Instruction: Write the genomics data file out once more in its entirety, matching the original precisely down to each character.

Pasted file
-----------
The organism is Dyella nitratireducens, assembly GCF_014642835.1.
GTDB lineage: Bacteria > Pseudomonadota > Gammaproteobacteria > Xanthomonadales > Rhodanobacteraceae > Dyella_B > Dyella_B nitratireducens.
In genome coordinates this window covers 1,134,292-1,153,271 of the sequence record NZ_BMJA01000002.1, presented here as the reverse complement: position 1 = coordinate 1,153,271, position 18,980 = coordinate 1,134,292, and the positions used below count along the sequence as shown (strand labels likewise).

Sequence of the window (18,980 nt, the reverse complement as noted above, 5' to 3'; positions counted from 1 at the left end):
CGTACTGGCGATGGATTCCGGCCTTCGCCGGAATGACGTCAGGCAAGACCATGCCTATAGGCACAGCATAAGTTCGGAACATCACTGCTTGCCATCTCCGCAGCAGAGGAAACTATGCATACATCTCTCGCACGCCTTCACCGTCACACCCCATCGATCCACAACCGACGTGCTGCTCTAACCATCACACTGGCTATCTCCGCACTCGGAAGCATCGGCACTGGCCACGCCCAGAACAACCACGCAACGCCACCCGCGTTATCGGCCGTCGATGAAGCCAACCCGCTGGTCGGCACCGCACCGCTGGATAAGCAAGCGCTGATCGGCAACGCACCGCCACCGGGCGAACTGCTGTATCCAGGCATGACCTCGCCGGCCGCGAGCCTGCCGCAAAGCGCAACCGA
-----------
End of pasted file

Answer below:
The organism is Dyella nitratireducens, assembly GCF_014642835.1.
GTDB lineage: Bacteria > Pseudomonadota > Gammaproteobacteria > Xanthomonadales > Rhodanobacteraceae > Dyella_B > Dyella_B nitratireducens.
In genome coordinates this window covers 1,134,292-1,153,271 of the sequence record NZ_BMJA01000002.1, presented here as the reverse complement: position 1 = coordinate 1,153,271, position 18,980 = coordinate 1,134,292, and the positions used below count along the sequence as shown (strand labels likewise).

Sequence of the window (18,980 nt, the reverse complement as noted above, 5' to 3'; positions counted from 1 at the left end):
CGTACTGGCGATGGATTCCGGCCTTCGCCGGAATGACGTCAGGCAAGACCATGCCTATAGGCACAGCATAAGTTCGGAACATCACTGCTTGCCATCTCCGCAGCAGAGGAAACTATGCATACATCTCTCGCACGCCTTCACCGTCACACCCCATCGATCCACAACCGACGTGCTGCTCTAACCATCACACTGGCTATCTCCGCACTCGGAAGCATCGGCACTGGCCACGCCCAGAACAACCACGCAACGCCACCCGCGTTATCGGCCGTCGATGAAGCCAACCCGCTGGTCGGCACCGCACCGCTGGATAAGCAAGCGCTGATCGGCAACGCACCGCCACCGGGCGAACTGCTGTATCCAGGCATGACCTCGCCGGCCGCGAGCCTGCCGCAAAGCGCAACCGA